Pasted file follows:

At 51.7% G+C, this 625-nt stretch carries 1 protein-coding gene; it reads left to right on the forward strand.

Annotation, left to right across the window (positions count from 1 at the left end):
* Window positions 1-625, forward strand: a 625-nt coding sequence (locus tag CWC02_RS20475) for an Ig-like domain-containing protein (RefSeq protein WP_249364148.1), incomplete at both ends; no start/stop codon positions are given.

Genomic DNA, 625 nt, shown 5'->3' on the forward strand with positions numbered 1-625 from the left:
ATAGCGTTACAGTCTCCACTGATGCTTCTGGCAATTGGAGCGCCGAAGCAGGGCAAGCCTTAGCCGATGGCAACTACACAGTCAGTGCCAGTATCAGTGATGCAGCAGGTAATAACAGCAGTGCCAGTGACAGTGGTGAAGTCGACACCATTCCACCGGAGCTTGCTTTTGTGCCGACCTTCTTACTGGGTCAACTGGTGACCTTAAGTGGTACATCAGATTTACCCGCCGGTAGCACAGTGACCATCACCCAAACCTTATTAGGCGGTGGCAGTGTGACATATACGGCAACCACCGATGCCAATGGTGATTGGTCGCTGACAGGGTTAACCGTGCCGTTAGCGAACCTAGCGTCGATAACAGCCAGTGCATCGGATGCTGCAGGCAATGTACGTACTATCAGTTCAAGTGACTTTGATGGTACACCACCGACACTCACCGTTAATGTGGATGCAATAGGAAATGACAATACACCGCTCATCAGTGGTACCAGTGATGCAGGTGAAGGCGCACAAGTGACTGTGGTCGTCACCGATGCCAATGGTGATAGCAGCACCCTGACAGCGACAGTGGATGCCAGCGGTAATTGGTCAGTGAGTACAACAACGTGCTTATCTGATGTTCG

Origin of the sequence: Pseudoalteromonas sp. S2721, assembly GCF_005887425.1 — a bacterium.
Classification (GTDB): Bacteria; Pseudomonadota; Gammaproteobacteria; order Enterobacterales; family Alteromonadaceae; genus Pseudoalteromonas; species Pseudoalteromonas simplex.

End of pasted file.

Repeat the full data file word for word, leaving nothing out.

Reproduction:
At 51.7% G+C, this 625-nt stretch carries 1 protein-coding gene; it reads left to right on the forward strand.

Annotation, left to right across the window (positions count from 1 at the left end):
* Window positions 1-625, forward strand: a 625-nt coding sequence (locus tag CWC02_RS20475) for an Ig-like domain-containing protein (RefSeq protein WP_249364148.1), incomplete at both ends; no start/stop codon positions are given.

Genomic DNA, 625 nt, shown 5'->3' on the forward strand with positions numbered 1-625 from the left:
ATAGCGTTACAGTCTCCACTGATGCTTCTGGCAATTGGAGCGCCGAAGCAGGGCAAGCCTTAGCCGATGGCAACTACACAGTCAGTGCCAGTATCAGTGATGCAGCAGGTAATAACAGCAGTGCCAGTGACAGTGGTGAAGTCGACACCATTCCACCGGAGCTTGCTTTTGTGCCGACCTTCTTACTGGGTCAACTGGTGACCTTAAGTGGTACATCAGATTTACCCGCCGGTAGCACAGTGACCATCACCCAAACCTTATTAGGCGGTGGCAGTGTGACATATACGGCAACCACCGATGCCAATGGTGATTGGTCGCTGACAGGGTTAACCGTGCCGTTAGCGAACCTAGCGTCGATAACAGCCAGTGCATCGGATGCTGCAGGCAATGTACGTACTATCAGTTCAAGTGACTTTGATGGTACACCACCGACACTCACCGTTAATGTGGATGCAATAGGAAATGACAATACACCGCTCATCAGTGGTACCAGTGATGCAGGTGAAGGCGCACAAGTGACTGTGGTCGTCACCGATGCCAATGGTGATAGCAGCACCCTGACAGCGACAGTGGATGCCAGCGGTAATTGGTCAGTGAGTACAACAACGTGCTTATCTGATGTTCG

Origin of the sequence: Pseudoalteromonas sp. S2721, assembly GCF_005887425.1 — a bacterium.
Classification (GTDB): Bacteria; Pseudomonadota; Gammaproteobacteria; order Enterobacterales; family Alteromonadaceae; genus Pseudoalteromonas; species Pseudoalteromonas simplex.